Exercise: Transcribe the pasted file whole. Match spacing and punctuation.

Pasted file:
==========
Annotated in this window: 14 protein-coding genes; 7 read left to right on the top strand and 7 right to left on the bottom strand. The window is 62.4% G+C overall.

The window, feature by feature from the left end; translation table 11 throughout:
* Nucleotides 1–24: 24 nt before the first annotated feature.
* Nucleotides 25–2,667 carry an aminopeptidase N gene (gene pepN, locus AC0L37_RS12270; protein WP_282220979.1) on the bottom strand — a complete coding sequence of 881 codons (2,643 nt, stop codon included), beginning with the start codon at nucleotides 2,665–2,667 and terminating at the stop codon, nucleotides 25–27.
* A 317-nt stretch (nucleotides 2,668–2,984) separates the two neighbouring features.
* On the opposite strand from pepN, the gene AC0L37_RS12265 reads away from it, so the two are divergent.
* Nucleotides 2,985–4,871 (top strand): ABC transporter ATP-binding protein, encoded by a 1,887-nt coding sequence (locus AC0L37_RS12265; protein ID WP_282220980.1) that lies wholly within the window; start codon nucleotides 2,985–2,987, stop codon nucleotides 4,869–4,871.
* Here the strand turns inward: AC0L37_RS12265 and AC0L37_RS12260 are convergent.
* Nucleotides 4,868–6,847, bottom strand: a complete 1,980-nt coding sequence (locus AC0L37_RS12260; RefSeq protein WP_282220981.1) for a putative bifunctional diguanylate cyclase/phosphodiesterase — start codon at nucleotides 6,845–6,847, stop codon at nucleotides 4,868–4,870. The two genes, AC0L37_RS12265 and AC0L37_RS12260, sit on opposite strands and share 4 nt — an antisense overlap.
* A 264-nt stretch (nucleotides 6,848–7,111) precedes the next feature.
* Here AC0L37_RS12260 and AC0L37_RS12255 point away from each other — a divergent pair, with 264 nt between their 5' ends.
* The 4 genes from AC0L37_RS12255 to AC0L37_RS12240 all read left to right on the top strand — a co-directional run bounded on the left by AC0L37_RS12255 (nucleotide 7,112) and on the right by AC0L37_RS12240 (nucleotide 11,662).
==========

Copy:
Annotated in this window: 14 protein-coding genes; 7 read left to right on the top strand and 7 right to left on the bottom strand. The window is 62.4% G+C overall.

The window, feature by feature from the left end; translation table 11 throughout:
* Nucleotides 1–24: 24 nt before the first annotated feature.
* Nucleotides 25–2,667 carry an aminopeptidase N gene (gene pepN, locus AC0L37_RS12270; protein WP_282220979.1) on the bottom strand — a complete coding sequence of 881 codons (2,643 nt, stop codon included), beginning with the start codon at nucleotides 2,665–2,667 and terminating at the stop codon, nucleotides 25–27.
* A 317-nt stretch (nucleotides 2,668–2,984) separates the two neighbouring features.
* On the opposite strand from pepN, the gene AC0L37_RS12265 reads away from it, so the two are divergent.
* Nucleotides 2,985–4,871 (top strand): ABC transporter ATP-binding protein, encoded by a 1,887-nt coding sequence (locus AC0L37_RS12265; protein ID WP_282220980.1) that lies wholly within the window; start codon nucleotides 2,985–2,987, stop codon nucleotides 4,869–4,871.
* Here the strand turns inward: AC0L37_RS12265 and AC0L37_RS12260 are convergent.
* Nucleotides 4,868–6,847, bottom strand: a complete 1,980-nt coding sequence (locus AC0L37_RS12260; RefSeq protein WP_282220981.1) for a putative bifunctional diguanylate cyclase/phosphodiesterase — start codon at nucleotides 6,845–6,847, stop codon at nucleotides 4,868–4,870. The two genes, AC0L37_RS12265 and AC0L37_RS12260, sit on opposite strands and share 4 nt — an antisense overlap.
* A 264-nt stretch (nucleotides 6,848–7,111) precedes the next feature.
* Here AC0L37_RS12260 and AC0L37_RS12255 point away from each other — a divergent pair, with 264 nt between their 5' ends.
* The 4 genes from AC0L37_RS12255 to AC0L37_RS12240 all read left to right on the top strand — a co-directional run bounded on the left by AC0L37_RS12255 (nucleotide 7,112) and on the right by AC0L37_RS12240 (nucleotide 11,662).